IronWoman

Celebrating 5 years of Ironman participation

The Full Race Report

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Race Morning: I rolled out of bed at 4:45 am and ate my favorite pre-race meal of a peanut butter sandwich and a banana. For the first time all week, I felt nervous. While I told my friends and family that nobody needed to head down to transition with me, I was pretty psyched that they were all up and ready when I left at 5:30 am. I found some friends in transition, pumped up my bike tires, unwrapped my bike (thank for the tip about putting garbage bags over it the night before!), and got my bodymarked. Then I walked down to drop off my special needs bags and get ready on the beach.

Swim: I bumped into my friend Joe on the beach and we wandered over to the water together. I decided to seed myself towards the front and middle. No matter how many times you watch an Ironman swim start on You Tube, nothing will prepare you for the chaos of the mass start! The first two minutes felt like 20 as I struggled to get a spot where I could just stretch out and swim. Finally, I broke free – only to be clobbered in the nose. I was certain for the remainder of the first loop (and even later on the run when I bumped my nose with a cup of gatorade) that my nose was broken. I kept feeling for blood, but decided if I could breathe ok, I should just keep swimming. The second loop cleared out a bit – until we made the turn to head back in…and I got straight out dunked like my head was a basketball. I popped up screaming “What the hell man!” and was ready to fight until I realized nobody was paying attention – just swimming. So, back I went to concentrating on a nice long stroke. I exited the water in 1:06 and was psyched to see my crew of 10 in their yellow Team Stropedogg shirts lining the run from the beach to transition.

Bike: After a little confusion in transition (turns out you need to go through the change tent even if you’re not changing), I was off on the very wet ride. Luckily, I was used to the rain from a training weekend in June. The first loop was pretty uneventful for me. My nutrition plan was solid – I packed plenty of gu, shot blocks, cliff bars – and a delicious peanut butter sandwich in my special needs bag. Coming down the big descent on the second loop, I was freezing thanks to the rain! Forget gatorade and water, I desperately wanted hot chocolate! Joe caught me on the second loop and it was great to have some company for a while. Also, the aid stations were fantastic! My favorite aid station was on Hassleback road – while I used the porta-potties, the volunteers filled up my water bottles and piled up food on my aero bars!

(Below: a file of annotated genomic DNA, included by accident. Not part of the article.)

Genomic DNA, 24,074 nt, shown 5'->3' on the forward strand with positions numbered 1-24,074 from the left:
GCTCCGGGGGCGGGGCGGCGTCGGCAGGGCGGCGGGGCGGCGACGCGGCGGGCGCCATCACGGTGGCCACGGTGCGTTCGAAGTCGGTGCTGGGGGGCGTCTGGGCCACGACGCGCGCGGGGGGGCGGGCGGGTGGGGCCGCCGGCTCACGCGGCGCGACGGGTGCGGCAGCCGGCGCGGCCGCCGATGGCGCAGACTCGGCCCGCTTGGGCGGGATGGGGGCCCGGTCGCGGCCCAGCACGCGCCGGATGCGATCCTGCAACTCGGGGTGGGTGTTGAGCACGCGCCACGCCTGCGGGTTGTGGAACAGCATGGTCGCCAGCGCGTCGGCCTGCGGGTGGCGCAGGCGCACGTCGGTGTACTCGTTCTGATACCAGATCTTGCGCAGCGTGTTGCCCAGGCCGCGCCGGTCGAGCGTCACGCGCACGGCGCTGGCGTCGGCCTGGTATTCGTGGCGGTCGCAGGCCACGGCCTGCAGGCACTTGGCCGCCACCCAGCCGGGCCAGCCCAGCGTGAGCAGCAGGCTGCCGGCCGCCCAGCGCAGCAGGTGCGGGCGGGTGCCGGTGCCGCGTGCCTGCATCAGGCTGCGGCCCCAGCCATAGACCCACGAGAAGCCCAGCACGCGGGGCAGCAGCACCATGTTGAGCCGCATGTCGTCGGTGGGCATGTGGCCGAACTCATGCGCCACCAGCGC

Run: What a fun first marathon – rain, rain, and more rain! I changed into my DC tri top – which made it really easy to be spotted. I saw Kip and Kevin on the way out of town. I ran with my friend Jim for the first three miles and saw Joe, Tom, Heather and a couple other tri club folks on the course. My run to each aid station and walk through the station strategy held up until about mile 19 – when I had to start tossing in a couple more walks. I passed Jim again on my way back into town and he gave me a huge hug, “You’re going to be an Ironwoman today!”  I started my final two mile trudge up the hill into town.  It was so great to see my friends and family as I climbed the final hill back into town. I stopped for photos and high-fives. The best part was hearing my two year old niece say, “what Aunt Sara doing now? Aunt Sara run! Evie too! Evie too!” Oh yeah, and with never-ending rain, I learned that body glide and vaseline just don’t hold up.

Finish: I crossed the finish line in just under 14 hours with a smile on my face! I went home to shower, then returned to the stands to cheer the final participants in – what an amazing experience!  Music was blasting, the stands were shaking, and it almost didn’t matter that I felt like puking every other minute.  I wore my finisher t-shirt from that night all the way through Monday night!

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Author: sarabstro

My name is Sara Strope. I'm hooked on triathlons. I spend my days building a health tech startup, promoting organ donation, and producing events. Oh, and training!

One thought on “The Full Race Report

  1. Awesome, thanks for writing it up. Totally makes me want to do one of these…

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